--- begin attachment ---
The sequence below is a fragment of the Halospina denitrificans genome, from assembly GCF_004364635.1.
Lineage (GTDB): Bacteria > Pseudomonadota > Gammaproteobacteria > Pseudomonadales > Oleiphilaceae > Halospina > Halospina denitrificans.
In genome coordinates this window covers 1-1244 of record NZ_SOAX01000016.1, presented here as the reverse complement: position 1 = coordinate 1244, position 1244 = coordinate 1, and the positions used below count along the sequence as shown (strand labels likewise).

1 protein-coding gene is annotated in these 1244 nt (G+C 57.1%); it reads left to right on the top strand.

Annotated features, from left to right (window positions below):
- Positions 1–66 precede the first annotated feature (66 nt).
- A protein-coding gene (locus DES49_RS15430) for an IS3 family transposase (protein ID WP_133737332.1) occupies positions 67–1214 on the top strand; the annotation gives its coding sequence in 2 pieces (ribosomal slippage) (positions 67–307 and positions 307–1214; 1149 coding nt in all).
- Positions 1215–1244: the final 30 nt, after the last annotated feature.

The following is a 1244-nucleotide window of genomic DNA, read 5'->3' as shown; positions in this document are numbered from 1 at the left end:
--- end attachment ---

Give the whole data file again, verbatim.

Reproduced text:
The sequence below is a fragment of the Halospina denitrificans genome, from assembly GCF_004364635.1.
Lineage (GTDB): Bacteria > Pseudomonadota > Gammaproteobacteria > Pseudomonadales > Oleiphilaceae > Halospina > Halospina denitrificans.
In genome coordinates this window covers 1-1244 of record NZ_SOAX01000016.1, presented here as the reverse complement: position 1 = coordinate 1244, position 1244 = coordinate 1, and the positions used below count along the sequence as shown (strand labels likewise).

1 protein-coding gene is annotated in these 1244 nt (G+C 57.1%); it reads left to right on the top strand.

Annotated features, from left to right (window positions below):
- Positions 1–66 precede the first annotated feature (66 nt).
- A protein-coding gene (locus DES49_RS15430) for an IS3 family transposase (protein ID WP_133737332.1) occupies positions 67–1214 on the top strand; the annotation gives its coding sequence in 2 pieces (ribosomal slippage) (positions 67–307 and positions 307–1214; 1149 coding nt in all).
- Positions 1215–1244: the final 30 nt, after the last annotated feature.

The following is a 1244-nucleotide window of genomic DNA, read 5'->3' as shown; positions in this document are numbered from 1 at the left end: